Emmanuel Durlet was born in Antwerp on 11th October 1893.
His grandfather François-André Durlet was architect , professor at the Academy of Fine Arts, founder-custodian of the “Steen” Museum and one of the most important promoters of the Neo-Gothic style in Belgium. He conducted the renovation of Our Lady’s Cathedral and designed its magnificent choir stalls. A street in Antwerp is named after him. The father of Emmanuel Durlet was also an architect.
Emmanuel Durlet grew up in a sphere impregnated by the mysticism of the Middle Ages, which later on had an important impact on the direction and the contents of his work. Architecture fascinated him all his life.
Studies in Antwerp and Vienna
As a pupil of Frans Lenaerts at the Royal Flemish Conservatoire of Music in Antwerp, he obtained his degree for Piano with the highest honours at the early age of 16. Afterwards he attended Harmony courses given by Edward Verheyden and Composition courses by Lodewijk Mortelmans.
To improve his technique and interpretation style, he set off for Vienna in April 1912 to study under the world famous pianist and composer Leopold Godowsky at the Meisterschule für Klavier of the Kaiserliche Akademie für Musik. The outbreak of World War I prevented him from studying another year in Vienna. The war period is used to extend his repertoire.
Brilliant piano virtuoso
In 1918, Emmanuel Durlet embarked on a career as an unrivalled performer. One of his most brilliant achievements was the performance (by heart) of Beethoven’s 32 sonatas, spread over ten recitals in a period of two months.
At numerous concerts and recitals in Belgium and abroad, Durlet proved to be a piano virtuoso of the highest level. His contemporaries call him the “Poet of the Piano”. Alex de Vries declared: “Emmanuel Durlet is the pianist with the most beautiful ‘toucher’ I ever knew”. The news paper “Het Handelsblad” (16/9/1952) writes: “…those who had the privilege to hear him play received a message of beauty for their whole life. His hands made the music of Peter Benoit unforgettable. Playing a concerto of Mozart, Beethoven or Chopin he proves to be an artist blessed with an immense re-creative power to reveal the depths of the work. In his fingers technique became merely an element that served to express the inspiration of the composer at its highest level. But that technique was perfect in every way.”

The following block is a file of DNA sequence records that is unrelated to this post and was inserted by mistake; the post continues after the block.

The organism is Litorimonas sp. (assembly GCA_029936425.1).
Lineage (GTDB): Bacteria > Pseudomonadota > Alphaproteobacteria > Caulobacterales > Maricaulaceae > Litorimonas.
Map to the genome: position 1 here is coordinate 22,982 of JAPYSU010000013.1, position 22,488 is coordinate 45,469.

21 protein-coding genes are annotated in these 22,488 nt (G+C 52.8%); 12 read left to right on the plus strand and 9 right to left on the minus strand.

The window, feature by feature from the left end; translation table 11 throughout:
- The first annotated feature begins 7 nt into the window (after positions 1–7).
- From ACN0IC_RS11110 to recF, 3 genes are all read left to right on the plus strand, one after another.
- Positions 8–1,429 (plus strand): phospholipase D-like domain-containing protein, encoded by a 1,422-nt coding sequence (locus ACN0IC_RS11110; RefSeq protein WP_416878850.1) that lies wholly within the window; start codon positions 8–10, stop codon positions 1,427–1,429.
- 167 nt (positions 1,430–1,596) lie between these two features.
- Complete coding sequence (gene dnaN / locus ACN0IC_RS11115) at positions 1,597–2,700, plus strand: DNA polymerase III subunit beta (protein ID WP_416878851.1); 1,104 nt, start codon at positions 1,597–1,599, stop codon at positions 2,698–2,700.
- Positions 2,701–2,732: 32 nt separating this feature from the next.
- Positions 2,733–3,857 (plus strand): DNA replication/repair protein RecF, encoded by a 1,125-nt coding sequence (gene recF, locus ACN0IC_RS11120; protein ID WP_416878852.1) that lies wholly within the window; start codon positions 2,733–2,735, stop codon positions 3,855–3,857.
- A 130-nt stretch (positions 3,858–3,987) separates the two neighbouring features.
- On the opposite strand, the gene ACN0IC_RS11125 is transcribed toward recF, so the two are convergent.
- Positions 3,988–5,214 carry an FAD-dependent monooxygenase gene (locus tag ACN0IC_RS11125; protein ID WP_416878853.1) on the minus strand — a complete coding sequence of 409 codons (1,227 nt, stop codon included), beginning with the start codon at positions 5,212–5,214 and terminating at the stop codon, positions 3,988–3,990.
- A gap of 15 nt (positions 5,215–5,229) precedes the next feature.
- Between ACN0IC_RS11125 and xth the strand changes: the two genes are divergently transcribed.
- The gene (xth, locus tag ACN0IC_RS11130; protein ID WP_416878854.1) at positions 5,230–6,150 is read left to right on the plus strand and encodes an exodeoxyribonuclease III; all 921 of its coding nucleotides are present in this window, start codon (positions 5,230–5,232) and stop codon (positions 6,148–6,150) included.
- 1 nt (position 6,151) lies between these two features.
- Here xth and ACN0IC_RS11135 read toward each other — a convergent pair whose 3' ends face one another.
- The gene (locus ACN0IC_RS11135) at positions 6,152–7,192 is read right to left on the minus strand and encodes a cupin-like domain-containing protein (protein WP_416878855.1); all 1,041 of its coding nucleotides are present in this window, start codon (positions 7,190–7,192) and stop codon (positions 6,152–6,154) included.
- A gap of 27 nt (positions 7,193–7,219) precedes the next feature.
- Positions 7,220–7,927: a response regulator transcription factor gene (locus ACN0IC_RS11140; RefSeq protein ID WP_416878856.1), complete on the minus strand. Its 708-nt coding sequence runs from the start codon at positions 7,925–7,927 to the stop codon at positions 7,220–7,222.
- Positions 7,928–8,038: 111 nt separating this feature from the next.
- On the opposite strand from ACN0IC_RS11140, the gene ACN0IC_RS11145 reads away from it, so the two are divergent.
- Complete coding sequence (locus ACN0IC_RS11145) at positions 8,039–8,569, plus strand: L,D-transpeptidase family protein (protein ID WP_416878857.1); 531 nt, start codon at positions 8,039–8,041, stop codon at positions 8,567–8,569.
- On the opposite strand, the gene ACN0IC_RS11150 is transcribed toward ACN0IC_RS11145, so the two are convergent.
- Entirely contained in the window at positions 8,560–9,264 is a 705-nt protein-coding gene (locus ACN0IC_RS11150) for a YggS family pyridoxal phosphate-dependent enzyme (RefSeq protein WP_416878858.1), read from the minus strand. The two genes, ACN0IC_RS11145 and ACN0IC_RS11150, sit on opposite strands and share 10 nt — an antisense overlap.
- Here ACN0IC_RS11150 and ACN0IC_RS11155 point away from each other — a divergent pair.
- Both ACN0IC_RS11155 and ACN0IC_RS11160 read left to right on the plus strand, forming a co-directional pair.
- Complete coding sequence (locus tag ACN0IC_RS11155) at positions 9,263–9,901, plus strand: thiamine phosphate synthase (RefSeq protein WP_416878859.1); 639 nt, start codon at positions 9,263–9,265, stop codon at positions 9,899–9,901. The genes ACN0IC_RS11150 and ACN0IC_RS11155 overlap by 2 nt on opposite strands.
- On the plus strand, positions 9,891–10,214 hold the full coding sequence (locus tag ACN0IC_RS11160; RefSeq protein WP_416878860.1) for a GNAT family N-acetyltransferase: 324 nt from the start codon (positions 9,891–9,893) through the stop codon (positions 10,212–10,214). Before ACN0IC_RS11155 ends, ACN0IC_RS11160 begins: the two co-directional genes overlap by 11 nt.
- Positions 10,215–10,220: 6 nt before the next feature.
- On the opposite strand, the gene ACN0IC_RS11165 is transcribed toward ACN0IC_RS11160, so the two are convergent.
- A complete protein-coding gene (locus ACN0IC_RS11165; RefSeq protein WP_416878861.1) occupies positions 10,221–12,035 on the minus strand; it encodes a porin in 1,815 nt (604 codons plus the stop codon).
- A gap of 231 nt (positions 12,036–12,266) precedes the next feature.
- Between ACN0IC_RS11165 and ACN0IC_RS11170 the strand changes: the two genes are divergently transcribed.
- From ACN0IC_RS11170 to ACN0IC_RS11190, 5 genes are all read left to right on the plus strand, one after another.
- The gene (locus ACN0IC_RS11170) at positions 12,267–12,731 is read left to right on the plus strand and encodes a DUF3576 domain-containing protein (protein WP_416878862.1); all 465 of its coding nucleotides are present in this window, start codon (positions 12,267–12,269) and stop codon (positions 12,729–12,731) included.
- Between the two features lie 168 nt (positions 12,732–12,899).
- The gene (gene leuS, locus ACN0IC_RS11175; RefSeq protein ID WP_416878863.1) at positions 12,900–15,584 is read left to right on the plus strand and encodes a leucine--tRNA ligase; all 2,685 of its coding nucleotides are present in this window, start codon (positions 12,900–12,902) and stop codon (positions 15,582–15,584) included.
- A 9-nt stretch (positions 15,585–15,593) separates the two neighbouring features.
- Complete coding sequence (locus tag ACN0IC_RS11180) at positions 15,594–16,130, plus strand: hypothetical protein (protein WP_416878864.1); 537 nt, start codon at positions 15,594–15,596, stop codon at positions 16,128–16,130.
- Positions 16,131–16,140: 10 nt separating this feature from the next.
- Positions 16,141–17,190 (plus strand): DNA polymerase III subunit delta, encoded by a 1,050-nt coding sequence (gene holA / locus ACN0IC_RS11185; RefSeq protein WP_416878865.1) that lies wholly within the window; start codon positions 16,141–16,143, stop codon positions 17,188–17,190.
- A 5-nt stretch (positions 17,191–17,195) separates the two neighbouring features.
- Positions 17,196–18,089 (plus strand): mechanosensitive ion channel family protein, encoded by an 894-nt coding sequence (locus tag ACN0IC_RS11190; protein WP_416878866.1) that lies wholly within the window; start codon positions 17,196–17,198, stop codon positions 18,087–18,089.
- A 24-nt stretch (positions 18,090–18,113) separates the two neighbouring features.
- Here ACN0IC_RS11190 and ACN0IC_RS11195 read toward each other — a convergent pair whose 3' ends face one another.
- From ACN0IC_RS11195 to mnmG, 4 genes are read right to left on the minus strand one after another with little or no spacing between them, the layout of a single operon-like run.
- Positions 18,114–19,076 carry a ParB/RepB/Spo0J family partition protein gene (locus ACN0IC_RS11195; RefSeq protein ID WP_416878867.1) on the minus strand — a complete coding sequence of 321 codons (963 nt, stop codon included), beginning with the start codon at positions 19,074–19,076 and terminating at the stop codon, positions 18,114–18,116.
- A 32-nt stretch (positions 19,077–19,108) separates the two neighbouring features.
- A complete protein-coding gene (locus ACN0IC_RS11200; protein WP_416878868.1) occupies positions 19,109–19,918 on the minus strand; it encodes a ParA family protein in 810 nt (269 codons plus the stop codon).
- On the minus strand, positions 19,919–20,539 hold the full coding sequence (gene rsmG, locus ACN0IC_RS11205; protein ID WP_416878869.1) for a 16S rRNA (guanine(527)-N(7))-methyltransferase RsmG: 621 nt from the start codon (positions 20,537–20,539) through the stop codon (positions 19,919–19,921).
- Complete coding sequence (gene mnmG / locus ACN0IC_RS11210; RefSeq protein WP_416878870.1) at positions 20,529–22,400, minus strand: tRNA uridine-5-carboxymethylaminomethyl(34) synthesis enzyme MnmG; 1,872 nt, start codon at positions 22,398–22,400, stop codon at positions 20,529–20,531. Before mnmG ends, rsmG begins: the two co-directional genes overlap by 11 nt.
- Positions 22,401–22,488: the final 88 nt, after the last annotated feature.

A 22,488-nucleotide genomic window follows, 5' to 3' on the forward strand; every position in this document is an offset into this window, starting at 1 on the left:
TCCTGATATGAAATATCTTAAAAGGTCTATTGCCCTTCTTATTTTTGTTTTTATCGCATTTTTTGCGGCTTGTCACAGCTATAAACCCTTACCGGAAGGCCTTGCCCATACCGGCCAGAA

Intelligent and sensitive pedagogue
In 1920, Emmanuel Durlet was appointed professor of piano classes for the higher grades at the Royal Flemish Conservatoire of Music in Antwerp. He held this function for 39 years, during which time his progressive technique and creative inspiration resulted in his training of numerous leading musicians: André Cluytens, Eugène Traey, Frans Cauwenberghs, Walter Crabeels, Denise Tolkowsky, Raf Belmans, Kamiel Cooremans, Frits Celis, Julien Esser, a.o.
To help his pupils build up their technical skills, he designed a four part course called “Piano Study and Technique” regarded as unique in the history of Belgian piano tutorials. For beginners he already wrote the method “I shall play the Piano ‘well’”.
Composer with pictorial imagination
In 1933 Emmanuel Durlet started to perform his own compositions. “Descriptive Poems”, “Fra Angelico’s Garden”, “Reed in the Breeze” and “Chrysanthemums” were the first of an impressive oeuvre, composed in a period of some 20 years. This oeuvre comprises:
- 50 works for piano,
- 80 short pieces for piano for young students,
- a concerto for piano and orchestra “Medieval Scenes”,
- a concerto for violin and orchestra “The Chapel of Mary-Magdalena, extra muros”,
- a sonata for violin and piano “Illuminated Tales”,
- a revised piano version of the piano concerto “Symphonic Poems” by Peter Benoit,
- several works for piano and/or other instruments,
- songs accompanied by piano,
- more than 300 works of the Flemish Harpsichordists of the 18th century in a transcription for the piano (after incessant research in archives of churches, abbeys, convents and private collections).
Durlet prefers to give his works evocative titles. Descriptive and programmatic elements are a constant in his entire oeuvre. The organic integration of various piano techniques and the transformation of those brilliant techniques into an expressive and meaningful pianistic language, together with a highly individualistic melody and a rich and, at times, surprising harmony give the compositions a very personal and recognisable style.